Some plant breeders are attempting to create hybrids of some of these plants which they claim are sterile and therefore are unable to reproduce and cause environmental harm. For example, a “sterile” form of purple loosestrife has been developed, but scientists have shown that these cultivars do produce fertile seeds when they are cross-pollinated by a different cultivar.

The low-down on Buddleia

It may come as a surprise to many butterfly gardeners that the number one recommended plant for attracting butterflies, Butterfly Bush (Buddleia davidii and hybrids), is considered an invasive species in many states.

I have seen this myself in West Cape May, NJ, where this species is now appearing in already fragile dune ecosystems. The mere suggestion that this plant should be avoided has been the cause of many people becoming quite upset with me.

How can I possibly say not to use a plant that every book about butterfly gardening and every gardening guru says is the best plant to use to attract butterflies with its nectar? How can all those other people be wrong? It is my stance on the use of this particular plant that has gotten me accused of being a “native plant nazi.”

This plant has become established outside of the garden from New England and Michigan south to Georgia and on the west coast from British Columbia south through California. In Oregon, it is overtaking native plant communities along streambanks because of its dense, thicket-like growth and because it shades out native plants.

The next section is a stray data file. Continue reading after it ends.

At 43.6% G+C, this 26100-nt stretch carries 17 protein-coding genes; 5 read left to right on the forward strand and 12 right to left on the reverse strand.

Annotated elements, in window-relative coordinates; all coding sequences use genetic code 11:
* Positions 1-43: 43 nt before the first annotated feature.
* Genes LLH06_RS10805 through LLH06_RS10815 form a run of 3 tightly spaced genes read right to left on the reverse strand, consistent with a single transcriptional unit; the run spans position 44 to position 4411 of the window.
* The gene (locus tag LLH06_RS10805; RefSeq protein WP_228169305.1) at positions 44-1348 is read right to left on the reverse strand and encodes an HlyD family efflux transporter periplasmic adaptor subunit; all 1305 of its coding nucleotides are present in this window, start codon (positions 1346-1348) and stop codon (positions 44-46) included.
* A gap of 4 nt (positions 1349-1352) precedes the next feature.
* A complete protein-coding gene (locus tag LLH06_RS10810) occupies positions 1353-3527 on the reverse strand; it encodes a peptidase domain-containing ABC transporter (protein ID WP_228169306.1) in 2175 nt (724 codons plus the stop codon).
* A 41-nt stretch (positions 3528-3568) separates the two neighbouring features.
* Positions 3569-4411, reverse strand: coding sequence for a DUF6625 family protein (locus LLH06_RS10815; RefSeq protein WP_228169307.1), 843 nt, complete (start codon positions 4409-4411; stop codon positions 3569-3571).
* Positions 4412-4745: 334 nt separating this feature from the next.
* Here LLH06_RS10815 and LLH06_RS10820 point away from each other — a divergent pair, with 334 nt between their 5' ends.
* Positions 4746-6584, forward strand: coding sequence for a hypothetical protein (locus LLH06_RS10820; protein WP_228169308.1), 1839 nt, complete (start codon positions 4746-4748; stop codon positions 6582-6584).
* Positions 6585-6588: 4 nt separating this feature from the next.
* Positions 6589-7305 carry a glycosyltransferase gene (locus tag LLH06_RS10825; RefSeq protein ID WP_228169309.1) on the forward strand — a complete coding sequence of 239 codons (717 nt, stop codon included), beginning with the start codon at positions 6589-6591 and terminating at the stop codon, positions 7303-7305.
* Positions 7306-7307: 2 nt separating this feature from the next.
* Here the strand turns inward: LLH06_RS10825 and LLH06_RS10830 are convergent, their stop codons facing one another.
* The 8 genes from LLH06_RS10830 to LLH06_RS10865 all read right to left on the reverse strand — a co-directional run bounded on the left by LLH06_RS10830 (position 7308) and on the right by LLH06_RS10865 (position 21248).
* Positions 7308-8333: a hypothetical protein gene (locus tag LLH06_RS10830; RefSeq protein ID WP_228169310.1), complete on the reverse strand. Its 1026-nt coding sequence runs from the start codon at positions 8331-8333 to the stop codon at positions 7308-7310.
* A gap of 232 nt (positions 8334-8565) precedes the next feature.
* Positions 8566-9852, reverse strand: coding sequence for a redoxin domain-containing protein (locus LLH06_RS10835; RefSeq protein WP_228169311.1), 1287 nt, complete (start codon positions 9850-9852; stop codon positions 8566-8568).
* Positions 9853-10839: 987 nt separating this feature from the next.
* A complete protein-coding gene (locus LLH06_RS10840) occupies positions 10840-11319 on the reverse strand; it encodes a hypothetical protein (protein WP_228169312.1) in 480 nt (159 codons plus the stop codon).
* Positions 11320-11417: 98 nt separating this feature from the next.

The problem with Buddleia is that it produces prodigious amounts of seeds; a single flower stalk can produce more than 40,000 seeds which are dispersed by wind and water. It is imperative if you have this plant in your garden that you deadhead all flower stalks after bloom; do not leave these in the garden or compost them after pruning, they must be thrown away or burned.

Part of the reason that I have such strong feelings about this plant is that no matter how much it is stressed to gardeners that this plant must be deadheaded, very few people actually carry out this task. If we really must have this plant in our gardens, we must each take responsibility for preventing its spread. If you cannot commit to deadheading, then this plant should not be in your garden.

Taking Responsibility for Our Own Actions

Because so many plants that are now considered invasive have been introduced by the horticultural trade, it is up to each of us to take responsibility for keeping these plants out of our little corner of the planet.

It is our responsibility to discover which plants are invasive in our state and not perpetuate their spread by purchasing them for our gardens.

It may be helpful to educate the owners of the local garden center that these plants are causing extreme ecological and economic damage and encourage them to discontinue the sale of any invasive plants. They may or may not be responsive to this, but we can only hope that with enough education of all involved parties that we can slow the spread of these plants.